EAE 6330 – Game Engineering III


Gameplay programming is the synthesis of mechanics, dynamics, and feedback systems designed to evoke specific game aesthetics, prompt game interpretations, and engage players through meaningful goals. This course delves into topics, concepts, and theories to program gameplay. Students will implement course material within popular game engines used in the games industry.


This is a very challenging course. The goal is to understand how to structure game elements in game engines. We will approach gameplay from a systems perspective, and use that perspective to understand the scientific, technical, and human-facing fundamentals that can help us engineer gameplay. 

The course uses coding assignments to apply key concepts of mechanics, dynamics, aesthetics, goals, feedback, interpretation to implement gameplay challenges—namely, how to write gameplay code for a variety of gameplay types (i.e. games that use procedural content generation, story games, game economies, multiplayer games, serious games, and rhetorical games). Assignments for this course will be to prototype solutions to gameplay design problems in an industry-grade game engine.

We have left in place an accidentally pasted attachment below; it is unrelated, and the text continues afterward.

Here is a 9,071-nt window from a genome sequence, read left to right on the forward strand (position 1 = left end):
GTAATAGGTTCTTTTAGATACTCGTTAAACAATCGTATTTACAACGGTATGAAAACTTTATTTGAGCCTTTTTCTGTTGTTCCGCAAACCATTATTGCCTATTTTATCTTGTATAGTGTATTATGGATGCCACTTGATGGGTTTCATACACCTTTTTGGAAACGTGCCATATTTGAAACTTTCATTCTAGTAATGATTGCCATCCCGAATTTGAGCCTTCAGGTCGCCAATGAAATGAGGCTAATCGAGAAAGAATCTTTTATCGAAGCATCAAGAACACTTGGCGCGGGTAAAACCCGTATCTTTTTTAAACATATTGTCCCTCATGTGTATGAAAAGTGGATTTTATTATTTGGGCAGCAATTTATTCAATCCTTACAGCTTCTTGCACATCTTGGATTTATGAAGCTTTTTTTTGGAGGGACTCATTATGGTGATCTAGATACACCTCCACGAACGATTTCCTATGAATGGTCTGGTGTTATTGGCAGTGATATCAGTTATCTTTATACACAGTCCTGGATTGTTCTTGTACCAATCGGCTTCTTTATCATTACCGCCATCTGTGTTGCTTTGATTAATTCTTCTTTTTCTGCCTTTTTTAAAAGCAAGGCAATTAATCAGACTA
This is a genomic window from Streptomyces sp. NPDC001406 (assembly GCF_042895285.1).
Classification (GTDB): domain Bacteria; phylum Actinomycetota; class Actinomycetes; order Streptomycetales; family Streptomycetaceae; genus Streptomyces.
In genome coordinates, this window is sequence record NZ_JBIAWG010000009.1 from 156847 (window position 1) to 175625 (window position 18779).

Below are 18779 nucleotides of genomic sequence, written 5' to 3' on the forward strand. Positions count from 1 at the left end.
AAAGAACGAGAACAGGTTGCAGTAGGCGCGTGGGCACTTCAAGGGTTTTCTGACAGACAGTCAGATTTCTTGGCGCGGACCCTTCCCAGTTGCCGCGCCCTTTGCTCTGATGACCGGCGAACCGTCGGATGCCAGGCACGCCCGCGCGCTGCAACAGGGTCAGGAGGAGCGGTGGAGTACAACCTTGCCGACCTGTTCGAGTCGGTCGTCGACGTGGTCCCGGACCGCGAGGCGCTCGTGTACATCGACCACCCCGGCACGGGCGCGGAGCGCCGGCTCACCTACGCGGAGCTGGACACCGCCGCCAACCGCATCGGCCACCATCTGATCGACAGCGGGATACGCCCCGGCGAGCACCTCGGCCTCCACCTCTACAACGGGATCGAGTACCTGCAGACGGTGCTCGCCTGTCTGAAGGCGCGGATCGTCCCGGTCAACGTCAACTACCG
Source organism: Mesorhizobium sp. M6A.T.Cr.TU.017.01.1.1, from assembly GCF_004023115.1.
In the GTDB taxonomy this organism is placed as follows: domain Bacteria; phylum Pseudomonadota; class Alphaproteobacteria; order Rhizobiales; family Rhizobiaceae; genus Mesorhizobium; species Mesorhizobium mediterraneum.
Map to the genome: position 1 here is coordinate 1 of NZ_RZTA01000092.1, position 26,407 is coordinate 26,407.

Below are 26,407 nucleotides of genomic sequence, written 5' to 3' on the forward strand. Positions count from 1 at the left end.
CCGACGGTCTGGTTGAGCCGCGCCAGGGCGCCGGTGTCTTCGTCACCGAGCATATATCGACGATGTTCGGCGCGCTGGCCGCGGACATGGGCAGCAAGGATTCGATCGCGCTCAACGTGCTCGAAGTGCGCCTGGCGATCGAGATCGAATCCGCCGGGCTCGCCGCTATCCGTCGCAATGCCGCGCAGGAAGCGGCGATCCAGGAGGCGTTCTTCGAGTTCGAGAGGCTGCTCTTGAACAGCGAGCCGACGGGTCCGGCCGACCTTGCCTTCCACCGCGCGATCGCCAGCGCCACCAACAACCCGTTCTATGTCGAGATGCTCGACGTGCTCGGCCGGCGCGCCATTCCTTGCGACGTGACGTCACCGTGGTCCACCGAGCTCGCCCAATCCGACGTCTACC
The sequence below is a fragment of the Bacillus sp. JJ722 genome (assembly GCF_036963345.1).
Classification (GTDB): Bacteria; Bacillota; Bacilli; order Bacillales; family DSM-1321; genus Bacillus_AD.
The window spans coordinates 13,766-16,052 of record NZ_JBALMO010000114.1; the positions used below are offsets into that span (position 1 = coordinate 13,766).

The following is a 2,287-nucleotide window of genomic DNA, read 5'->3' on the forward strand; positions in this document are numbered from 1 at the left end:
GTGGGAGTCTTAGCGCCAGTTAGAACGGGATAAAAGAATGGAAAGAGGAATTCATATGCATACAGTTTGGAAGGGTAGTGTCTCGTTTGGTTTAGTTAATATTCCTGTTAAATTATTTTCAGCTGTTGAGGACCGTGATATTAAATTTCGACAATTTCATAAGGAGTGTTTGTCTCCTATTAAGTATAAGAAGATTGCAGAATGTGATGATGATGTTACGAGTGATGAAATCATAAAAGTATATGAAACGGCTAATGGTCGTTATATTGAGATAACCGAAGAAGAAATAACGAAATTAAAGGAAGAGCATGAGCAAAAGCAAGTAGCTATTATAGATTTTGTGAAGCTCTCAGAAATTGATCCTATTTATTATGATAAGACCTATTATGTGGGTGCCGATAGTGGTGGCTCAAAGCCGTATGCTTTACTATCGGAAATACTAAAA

In this course, I will cover:

  1. The engineering aspects of gameplay programming.
  2. Key challenges of gameplay programming for a variety of gameplay types.
  3. The organizational structure for efficient and effective gameplay programming.

Expected Learning Outcomes

At the end of EAE6330, you will be able to:

  1. Choose, explain, and defend solutions to gameplay design challenges.
  2. Develop gameplay solutions within industry-grade game engines.
  3. Understand technical gameplay code design theory

Class Details

Next Offering: Fall 2022

Previous Term(s): Spring 2022

Instructor: Nancy N. Blackburn, MEAE

Syllabus: Available upon request.

Prerequisites: Master’s student (EAE/Games or Computer Science) OR permission of the Instructor.

Format: Class format is primarily lecture-based, drawing from several books and supplementary readings provided by the instructor.

Textbook: Game Programming Patterns by Robert Nystrom